Sandra read all the Irish literature she could absorb at university, and when motherhood duties took over her life, she was ready to divert her focus onto children's literature. "As a mum of three young children, a lot of my reading has been out loud to the children. I have loved encouraging my children to read, and they all enjoyed sitting on my knee listening to stories when they were little. (...) Books that I've read and re-read are all the children's stories. I especially enjoyed 'The Gruffalo', and 'Room on the Broom' by Julia Donaldson, and 'The Fantastic Mr Fox' by Roald Dahl (of course, we had to read that book before we watched the movie!). Our house is coming down with books of all sorts and I often find all three of my children curled up in bed reading, instead of sleeping! " It looks to me like the little Overend apples have fallen right under the tree! Nurturing reading habits from a young age really is key to making a positive difference in children's lives.

Sandra Overend reads to her three children and two nephews.

Not only has Sandra been helping her husband on the farm and raising a family, she has also built a successful political career representing Mid-Ulster for the Unionist Party. Her grounding reading reference, guiding her through the most important decisions of her private and political life, is the Bible, which she often turns to "for advice and guidance in my life. My political career is only just a part of my life. Yes, it takes up a large proportion of my time but I have huge responsibilities as a mother and wife, a daughter, sister and friend and this juggling act that I am living is only possible through faith and trust that God is with me, guiding me."

This week, Sandra is reading Michael McIntyre's 'Life & Laughing'. "My sister loaned me this book as she knows I'm going to see his show in the autumn. I can hear his voice as I read and he's a funny guy. I'm enjoying it so far; it's a lovely escape at the moment. - I wonder: will the book be better than the show!? Other books on my bedside table include 'My Northern Ireland 2012' which I'll take a look at when thinking about taking our family out for the day, and 'Just give me a little piece of quiet' by Lorilee Craker. Of course, daily reads in the office include the daily and weekly newspapers and political and business magazines. I never have enough time to read as much as I would like!" Her favourite quote from McIntyre's book: "I'll have to get to bed to find an answer to this one!"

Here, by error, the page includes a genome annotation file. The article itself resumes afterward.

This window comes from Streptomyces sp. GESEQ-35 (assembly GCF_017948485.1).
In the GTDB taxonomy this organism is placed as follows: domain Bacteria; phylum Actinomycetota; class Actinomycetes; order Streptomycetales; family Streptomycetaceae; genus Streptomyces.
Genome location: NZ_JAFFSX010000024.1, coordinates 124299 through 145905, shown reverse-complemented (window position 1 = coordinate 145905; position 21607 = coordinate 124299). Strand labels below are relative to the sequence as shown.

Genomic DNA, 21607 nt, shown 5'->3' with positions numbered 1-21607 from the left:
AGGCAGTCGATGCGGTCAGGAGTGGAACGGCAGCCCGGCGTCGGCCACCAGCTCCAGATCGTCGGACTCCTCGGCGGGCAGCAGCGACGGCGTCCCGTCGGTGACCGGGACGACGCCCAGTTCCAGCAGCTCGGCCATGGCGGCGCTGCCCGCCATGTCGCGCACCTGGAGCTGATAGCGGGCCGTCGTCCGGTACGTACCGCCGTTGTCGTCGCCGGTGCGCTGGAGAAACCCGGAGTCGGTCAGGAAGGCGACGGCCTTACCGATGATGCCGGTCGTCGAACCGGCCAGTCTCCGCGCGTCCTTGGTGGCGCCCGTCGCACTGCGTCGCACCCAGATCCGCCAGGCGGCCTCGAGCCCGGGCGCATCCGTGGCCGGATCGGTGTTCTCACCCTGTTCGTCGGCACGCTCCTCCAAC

When I looked at Sandra's list of favourite books, one particularly caught my attention, partly because I have heard of it but have yet to read it. Over the Easter break, Sandra read 'Sister' by Rosamund Lupton, a present from her husband. A poignant story of sisterly love, illness, death and heartache, the New York Times describes the story as "both tear-jerking and spine-tingling. (...) 'Sister' provides an adrenaline rush that could cause a chill on the sunniest afternoon -- which, perhaps, the friendly company of a sister or two (or, in a pinch, a brother) might help to dispel."

I had barely finished perusing the review that I knew 'Sister' would be my next read. A tale of opposite siblings, one safe, one risk-taking, one conservative, one footloose and fancy-free, raised my interest. The NY Times continues: "In 'Sister' Lupton puts the bonds connecting two distant and seemingly dissimilar siblings under the microscope. The elder, Beatrice, 26, bossy and cautious, has left her mother and sister behind in England to live in New York, where she has acquired a sensible, dull corporate job and a sensible, dull fiancé. Her free¬spirited younger sister, Tess, 21, lives in London, where she floats around painting abstract canvases, befriending stray cats and cash-challenged foreigners, and having love affairs with unsuitable people."

'Sister' transported Sandra to another world and made her realise that she needed to go on imaginary travels more often. And she has a plan: "(I) will probably borrow my daughter's new Kindle when she's not looking! (...) So far, I've always been a book fan, but I do love gadgets. I have an iPad but haven't felt comfortable reading books on it. But since I bought my daughter a Kindle very recently, I'm very tempted to buy one for myself - I think it might make it easier to read anywhere, and to read more. Also, now that I use glasses for reading I could enlarge the typeface and read in bed without glasses!"

I would like to close this article with a quote from 'Sister', dedicated to my friend Mags. In an email to Bee, Tess says: "You are my sister in every fiber of my being," Bee thinks to herself. "And that fiber is visible -- two strands of DNA twisted in a double helix in every cell of my body -- proving, visibly, that we are sisters."

If you have sibling stories with a literary twist, I would love to read them.

© UTV News
Comments Comments
F.V. in Banbridge wrote (891 days ago):
I have to concur with the previous two comments. Thanks, Fran, for this wonderfully evocative journey into Sandra Overend's 'literary roots'. I have to say, as someone who reads very few books (at least proper literature), that your love of the written wor(l)d is truly infectious! What extraordinary insight you are able to provide, through a shared passion for literature, to reveal the 'woman behind the politics'. In what is often a depressingly predictable political world, your angle on familiar names and faces of the political arena is as refreshing as it is endearing. Keep up the good work, and keep on surprising us!
Mike in Bangor wrote (911 days ago):
I echo Chris's comments. This blog tells us more about our politicians than any number of interviews.
Chris Ryder in Belfast wrote (912 days ago):
Another fascinating insight into what makes one of our most promising new female politicians tick. Good piece, Fran.
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Fran Barlet
Fran Barlet

Fran is originally from France and has been living in Northern Ireland for 15 years.

She holds a Post-Master's degree in translation from the University of Lille and a PhD on Northern Irish politics from the University of Paris 8.

She has worked for Human Rights NGOs in Belfast and Brussels and now specialises in communications and media relations.

She's also a very avid reader!